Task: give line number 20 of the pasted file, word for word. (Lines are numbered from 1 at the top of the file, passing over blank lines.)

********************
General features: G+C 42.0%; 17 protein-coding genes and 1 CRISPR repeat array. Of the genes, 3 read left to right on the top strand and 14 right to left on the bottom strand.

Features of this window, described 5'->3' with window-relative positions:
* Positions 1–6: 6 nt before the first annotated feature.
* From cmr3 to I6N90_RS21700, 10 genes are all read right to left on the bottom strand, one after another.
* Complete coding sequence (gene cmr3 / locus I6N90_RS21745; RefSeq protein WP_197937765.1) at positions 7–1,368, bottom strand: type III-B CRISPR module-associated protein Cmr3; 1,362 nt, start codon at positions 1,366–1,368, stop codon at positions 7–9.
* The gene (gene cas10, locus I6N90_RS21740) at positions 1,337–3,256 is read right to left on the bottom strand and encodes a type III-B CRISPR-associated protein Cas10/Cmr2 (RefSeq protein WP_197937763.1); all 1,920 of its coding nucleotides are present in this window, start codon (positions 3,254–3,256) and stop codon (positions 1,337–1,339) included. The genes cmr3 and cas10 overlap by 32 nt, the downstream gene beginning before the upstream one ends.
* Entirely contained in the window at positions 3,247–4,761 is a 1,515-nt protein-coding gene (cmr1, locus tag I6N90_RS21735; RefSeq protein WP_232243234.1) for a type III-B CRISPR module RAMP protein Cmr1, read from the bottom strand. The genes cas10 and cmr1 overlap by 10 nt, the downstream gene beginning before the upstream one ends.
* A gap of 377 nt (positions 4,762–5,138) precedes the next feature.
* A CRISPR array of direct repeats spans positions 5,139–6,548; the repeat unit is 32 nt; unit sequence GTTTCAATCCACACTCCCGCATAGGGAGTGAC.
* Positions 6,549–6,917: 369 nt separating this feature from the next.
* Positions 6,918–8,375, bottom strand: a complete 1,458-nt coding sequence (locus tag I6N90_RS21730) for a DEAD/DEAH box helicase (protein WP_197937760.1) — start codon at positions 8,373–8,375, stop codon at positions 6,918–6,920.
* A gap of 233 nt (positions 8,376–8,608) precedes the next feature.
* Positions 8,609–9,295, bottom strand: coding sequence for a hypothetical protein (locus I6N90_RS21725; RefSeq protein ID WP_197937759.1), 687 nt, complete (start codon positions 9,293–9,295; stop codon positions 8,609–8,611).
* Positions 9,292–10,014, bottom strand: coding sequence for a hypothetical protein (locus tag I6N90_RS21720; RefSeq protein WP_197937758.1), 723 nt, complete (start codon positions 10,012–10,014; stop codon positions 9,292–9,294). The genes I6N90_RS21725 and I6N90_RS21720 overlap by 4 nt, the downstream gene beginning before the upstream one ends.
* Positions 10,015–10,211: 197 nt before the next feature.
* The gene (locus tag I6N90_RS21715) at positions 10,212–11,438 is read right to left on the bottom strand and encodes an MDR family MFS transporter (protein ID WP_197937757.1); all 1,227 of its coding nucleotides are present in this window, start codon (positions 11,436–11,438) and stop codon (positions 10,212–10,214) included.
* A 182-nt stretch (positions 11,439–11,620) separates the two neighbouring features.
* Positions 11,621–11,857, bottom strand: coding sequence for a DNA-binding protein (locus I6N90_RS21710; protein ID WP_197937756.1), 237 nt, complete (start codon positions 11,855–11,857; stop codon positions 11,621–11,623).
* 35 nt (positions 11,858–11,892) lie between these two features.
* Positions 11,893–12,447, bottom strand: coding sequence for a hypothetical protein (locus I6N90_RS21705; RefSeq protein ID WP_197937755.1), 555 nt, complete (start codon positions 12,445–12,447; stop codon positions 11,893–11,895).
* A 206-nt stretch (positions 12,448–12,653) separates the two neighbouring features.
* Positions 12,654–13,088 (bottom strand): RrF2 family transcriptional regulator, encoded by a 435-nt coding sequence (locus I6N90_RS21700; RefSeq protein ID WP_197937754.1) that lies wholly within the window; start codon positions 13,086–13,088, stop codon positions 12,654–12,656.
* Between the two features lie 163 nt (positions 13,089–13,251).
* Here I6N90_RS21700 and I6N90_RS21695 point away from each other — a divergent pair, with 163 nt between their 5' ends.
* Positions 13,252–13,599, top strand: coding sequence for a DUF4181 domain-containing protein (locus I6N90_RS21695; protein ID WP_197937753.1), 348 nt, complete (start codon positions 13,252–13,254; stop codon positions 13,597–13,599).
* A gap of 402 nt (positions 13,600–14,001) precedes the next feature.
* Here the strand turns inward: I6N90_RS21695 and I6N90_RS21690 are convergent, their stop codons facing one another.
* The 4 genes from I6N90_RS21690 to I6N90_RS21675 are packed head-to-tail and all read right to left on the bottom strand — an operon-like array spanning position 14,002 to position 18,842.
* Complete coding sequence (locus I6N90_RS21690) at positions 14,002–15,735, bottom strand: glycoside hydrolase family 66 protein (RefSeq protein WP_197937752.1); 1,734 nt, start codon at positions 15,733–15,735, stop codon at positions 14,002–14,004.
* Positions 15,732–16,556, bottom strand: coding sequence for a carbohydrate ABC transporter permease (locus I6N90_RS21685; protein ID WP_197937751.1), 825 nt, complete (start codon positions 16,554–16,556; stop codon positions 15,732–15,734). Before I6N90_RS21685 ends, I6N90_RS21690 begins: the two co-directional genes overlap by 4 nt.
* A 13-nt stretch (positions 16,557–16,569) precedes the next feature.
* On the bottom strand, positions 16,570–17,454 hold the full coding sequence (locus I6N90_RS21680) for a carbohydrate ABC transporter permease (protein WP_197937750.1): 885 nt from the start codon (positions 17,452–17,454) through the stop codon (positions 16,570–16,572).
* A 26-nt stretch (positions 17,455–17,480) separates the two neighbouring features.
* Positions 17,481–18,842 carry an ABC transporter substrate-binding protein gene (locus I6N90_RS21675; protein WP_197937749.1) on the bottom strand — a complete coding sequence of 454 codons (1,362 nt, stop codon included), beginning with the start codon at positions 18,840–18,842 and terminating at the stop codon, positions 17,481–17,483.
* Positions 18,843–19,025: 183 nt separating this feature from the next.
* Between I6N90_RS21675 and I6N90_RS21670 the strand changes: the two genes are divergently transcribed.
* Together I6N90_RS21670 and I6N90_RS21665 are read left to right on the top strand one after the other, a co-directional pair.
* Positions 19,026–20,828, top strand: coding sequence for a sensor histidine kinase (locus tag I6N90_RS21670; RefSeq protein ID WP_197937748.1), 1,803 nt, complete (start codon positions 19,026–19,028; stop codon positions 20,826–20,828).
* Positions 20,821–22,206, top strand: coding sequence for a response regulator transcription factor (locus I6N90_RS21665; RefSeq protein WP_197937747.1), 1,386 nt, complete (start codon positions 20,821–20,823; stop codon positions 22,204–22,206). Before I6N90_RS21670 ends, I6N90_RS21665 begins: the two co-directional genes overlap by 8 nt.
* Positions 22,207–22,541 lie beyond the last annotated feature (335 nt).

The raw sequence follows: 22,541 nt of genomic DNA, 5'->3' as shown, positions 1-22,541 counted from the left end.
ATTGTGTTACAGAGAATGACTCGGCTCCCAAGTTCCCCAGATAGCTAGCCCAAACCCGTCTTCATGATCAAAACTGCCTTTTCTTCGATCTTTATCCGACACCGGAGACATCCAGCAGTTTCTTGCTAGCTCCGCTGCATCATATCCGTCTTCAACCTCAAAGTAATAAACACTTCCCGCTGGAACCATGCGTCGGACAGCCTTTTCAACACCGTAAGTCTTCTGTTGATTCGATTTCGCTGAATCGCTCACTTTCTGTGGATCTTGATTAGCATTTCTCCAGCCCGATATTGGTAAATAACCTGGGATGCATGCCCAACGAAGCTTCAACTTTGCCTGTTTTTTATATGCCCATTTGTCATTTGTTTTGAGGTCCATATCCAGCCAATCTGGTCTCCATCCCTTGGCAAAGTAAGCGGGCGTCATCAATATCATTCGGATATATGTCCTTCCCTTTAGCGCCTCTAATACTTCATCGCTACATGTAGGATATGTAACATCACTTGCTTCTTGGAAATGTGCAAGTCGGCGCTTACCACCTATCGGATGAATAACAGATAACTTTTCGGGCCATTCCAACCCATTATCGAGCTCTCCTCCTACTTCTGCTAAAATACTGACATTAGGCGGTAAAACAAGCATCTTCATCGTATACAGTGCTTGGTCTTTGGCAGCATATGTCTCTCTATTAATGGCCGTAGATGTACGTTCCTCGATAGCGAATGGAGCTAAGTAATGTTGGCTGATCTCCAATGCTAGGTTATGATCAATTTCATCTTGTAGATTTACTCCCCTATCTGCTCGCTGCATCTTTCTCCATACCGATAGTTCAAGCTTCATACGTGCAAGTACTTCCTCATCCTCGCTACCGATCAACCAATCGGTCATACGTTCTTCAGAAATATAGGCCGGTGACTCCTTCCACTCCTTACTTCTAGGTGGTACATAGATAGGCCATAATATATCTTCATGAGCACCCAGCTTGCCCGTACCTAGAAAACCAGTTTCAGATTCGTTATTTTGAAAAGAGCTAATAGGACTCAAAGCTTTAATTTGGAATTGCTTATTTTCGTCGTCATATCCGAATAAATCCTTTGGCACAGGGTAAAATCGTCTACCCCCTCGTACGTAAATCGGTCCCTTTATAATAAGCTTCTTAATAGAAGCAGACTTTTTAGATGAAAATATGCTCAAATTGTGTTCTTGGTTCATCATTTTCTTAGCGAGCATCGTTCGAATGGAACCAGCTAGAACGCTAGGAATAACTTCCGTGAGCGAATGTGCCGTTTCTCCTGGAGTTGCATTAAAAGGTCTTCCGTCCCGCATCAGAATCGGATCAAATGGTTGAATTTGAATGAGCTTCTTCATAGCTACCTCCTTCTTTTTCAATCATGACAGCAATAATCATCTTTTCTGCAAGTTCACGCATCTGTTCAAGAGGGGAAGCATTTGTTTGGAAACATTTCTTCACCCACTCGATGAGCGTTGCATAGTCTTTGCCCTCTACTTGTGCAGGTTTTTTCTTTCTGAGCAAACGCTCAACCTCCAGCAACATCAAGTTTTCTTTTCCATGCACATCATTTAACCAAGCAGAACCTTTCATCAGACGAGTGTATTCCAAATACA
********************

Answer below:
* Positions 11,893–12,447, bottom strand: coding sequence for a hypothetical protein (locus I6N90_RS21705; RefSeq protein ID WP_197937755.1), 555 nt, complete (start codon positions 12,445–12,447; stop codon positions 11,893–11,895).